Passion Pit’s Michael Angelakos Talks Touring

“It feels the way you told me how it’d always feel.”

Картинки по запросу Passion Pit's Michael Angelakos Talks Touring, Mental Health, And His Music's Surprising Influence

Angelakos says the response he received was mixed. “Most people thought it was a gimmick, that it was a way to basically sell the record,” which, he reveals, happens to be about a manic episode. “I just couldn’t believe the reaction to me saying, ‘For mental health reasons, I have to cancel shows.’” But his hope was that people could see him as human being and would be accepting and understanding of his bipolar disorder, which is why the conversation surrounding his illness carried on.

“This was before artists were really talking about this. To my knowledge, it was the first album that traces a manic episode and talks pretty honestly about it. It just became part of my life and that’s when I just started becoming an advocate,” he says .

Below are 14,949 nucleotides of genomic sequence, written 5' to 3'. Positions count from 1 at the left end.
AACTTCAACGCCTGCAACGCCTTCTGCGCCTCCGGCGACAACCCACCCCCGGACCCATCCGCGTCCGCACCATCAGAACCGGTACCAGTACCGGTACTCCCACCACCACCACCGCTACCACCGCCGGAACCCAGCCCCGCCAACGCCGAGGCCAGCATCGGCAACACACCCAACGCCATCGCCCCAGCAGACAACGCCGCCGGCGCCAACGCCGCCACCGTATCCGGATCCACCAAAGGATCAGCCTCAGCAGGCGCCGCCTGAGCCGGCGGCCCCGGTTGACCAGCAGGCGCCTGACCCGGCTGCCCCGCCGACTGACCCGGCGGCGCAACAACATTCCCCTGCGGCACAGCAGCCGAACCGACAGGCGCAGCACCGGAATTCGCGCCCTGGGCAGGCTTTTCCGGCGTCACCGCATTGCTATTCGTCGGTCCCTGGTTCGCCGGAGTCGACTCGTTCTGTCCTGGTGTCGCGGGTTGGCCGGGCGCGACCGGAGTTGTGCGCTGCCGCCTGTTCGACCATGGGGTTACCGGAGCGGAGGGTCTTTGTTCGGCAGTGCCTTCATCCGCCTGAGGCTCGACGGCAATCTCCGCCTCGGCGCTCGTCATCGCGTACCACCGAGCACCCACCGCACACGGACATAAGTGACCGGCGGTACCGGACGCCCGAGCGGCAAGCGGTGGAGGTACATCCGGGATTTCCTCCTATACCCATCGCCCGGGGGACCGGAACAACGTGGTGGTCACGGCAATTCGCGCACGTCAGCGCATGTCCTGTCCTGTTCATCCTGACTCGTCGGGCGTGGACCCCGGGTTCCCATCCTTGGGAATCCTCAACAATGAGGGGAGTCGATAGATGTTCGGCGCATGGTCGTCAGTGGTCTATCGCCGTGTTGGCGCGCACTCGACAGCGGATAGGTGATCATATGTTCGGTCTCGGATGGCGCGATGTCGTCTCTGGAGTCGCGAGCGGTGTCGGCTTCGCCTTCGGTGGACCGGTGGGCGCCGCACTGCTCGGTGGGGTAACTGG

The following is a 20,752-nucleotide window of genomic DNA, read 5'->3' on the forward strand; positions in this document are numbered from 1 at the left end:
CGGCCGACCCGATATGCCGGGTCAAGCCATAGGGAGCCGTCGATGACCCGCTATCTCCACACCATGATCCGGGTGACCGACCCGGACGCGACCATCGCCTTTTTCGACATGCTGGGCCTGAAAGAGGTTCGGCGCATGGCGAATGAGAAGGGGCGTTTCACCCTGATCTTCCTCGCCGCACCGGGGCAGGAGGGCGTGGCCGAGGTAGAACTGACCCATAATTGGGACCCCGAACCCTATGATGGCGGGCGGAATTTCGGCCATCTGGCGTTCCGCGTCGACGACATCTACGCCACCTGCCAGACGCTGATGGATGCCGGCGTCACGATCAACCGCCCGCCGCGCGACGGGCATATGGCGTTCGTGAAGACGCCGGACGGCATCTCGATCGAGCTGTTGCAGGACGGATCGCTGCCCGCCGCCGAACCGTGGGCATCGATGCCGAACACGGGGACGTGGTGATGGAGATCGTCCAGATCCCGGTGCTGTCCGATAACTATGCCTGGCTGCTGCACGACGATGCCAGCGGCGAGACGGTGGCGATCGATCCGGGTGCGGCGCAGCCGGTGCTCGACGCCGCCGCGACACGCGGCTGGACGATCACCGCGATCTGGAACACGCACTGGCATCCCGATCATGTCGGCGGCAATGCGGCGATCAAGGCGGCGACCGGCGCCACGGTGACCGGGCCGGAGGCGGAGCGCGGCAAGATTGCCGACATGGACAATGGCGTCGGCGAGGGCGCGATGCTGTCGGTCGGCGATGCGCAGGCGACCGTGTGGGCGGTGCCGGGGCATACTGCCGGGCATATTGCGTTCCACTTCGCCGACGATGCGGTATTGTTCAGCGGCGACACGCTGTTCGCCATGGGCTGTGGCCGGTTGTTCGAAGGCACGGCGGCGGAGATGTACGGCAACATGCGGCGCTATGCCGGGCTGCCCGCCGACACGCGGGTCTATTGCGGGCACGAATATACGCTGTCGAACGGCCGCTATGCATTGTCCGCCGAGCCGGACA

In conjunction with the Wishart Group’s inception, Angelakos self-released Passion Pit’s fifth album Tremendous Sea of Love, a raw and unpolished ode to his mental illness. Angelakos took to social media to promote the album and offered free downloads in exchange for tweets about the importance of science and research. “Tremendous Sea of Love was a way to basically talk about the hardest things to talk about when it came to my mental health,” he says. “And I thought the way I could release it could speak to that even better than just the content of the songs. It’s probably one of my favorite records because it’s so uniquely me. That’s basically Passion Pit


When musician Michael Angelakos was diagnosed with bipolar disorder at 19, he couldn’t wrap his head around the fact that there wasn’t a magic pill that could cure him. “You don’t want to believe this is a lifelong condition,” he tells Yahoo Lifestyle. “It’s a very strange disorder to deal with.”

Around the time of his diagnosis, he was in the process of forming the band Passion Pit — all while struggling through severe bouts of intense mania and depression. “My last manic episode was about two years long, although it’s important to note that what goes up must come down. It’s an extremely isolating type of depression,” he recalls.

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